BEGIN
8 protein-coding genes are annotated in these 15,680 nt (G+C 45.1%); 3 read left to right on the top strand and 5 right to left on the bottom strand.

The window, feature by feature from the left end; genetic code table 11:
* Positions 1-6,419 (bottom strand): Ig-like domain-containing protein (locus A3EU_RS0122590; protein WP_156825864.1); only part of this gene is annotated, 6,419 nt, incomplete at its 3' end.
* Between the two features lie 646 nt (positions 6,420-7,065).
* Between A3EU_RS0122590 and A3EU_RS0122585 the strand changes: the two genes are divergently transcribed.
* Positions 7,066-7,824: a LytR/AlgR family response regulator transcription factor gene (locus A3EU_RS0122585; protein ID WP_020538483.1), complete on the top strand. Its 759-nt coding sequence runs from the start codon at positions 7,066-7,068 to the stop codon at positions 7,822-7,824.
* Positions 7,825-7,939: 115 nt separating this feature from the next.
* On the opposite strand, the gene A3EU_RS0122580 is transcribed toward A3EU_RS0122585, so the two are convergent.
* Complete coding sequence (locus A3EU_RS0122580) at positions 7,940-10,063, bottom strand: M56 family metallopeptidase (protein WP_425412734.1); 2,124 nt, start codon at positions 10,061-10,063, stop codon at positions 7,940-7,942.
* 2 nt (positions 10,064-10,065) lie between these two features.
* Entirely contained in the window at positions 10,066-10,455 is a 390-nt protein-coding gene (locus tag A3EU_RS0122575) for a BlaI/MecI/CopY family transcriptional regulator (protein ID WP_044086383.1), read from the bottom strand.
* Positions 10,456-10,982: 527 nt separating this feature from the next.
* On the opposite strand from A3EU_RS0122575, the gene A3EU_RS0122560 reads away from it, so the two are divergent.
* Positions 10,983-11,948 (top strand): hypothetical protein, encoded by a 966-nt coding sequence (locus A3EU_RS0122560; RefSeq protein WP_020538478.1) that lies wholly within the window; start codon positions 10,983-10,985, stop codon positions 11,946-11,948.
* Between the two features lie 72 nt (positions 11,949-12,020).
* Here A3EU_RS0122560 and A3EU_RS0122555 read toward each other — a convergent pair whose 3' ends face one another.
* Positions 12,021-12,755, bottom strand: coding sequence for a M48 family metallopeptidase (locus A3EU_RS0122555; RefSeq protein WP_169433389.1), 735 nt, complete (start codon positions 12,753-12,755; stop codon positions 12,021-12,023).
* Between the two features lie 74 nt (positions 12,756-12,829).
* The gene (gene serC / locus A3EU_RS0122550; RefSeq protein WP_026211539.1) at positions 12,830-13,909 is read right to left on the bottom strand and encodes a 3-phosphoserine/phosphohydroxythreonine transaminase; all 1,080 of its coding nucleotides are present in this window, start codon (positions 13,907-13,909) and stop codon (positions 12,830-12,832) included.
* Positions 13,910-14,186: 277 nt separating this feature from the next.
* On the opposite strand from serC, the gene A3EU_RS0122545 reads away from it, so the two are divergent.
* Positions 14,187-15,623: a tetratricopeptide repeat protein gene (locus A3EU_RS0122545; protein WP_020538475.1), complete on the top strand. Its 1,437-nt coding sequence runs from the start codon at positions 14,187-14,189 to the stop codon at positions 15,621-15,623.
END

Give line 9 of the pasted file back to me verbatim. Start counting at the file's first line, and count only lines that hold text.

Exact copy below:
* Complete coding sequence (locus A3EU_RS0122580) at positions 7,940-10,063, bottom strand: M56 family metallopeptidase (protein WP_425412734.1); 2,124 nt, start codon at positions 10,061-10,063, stop codon at positions 7,940-7,942.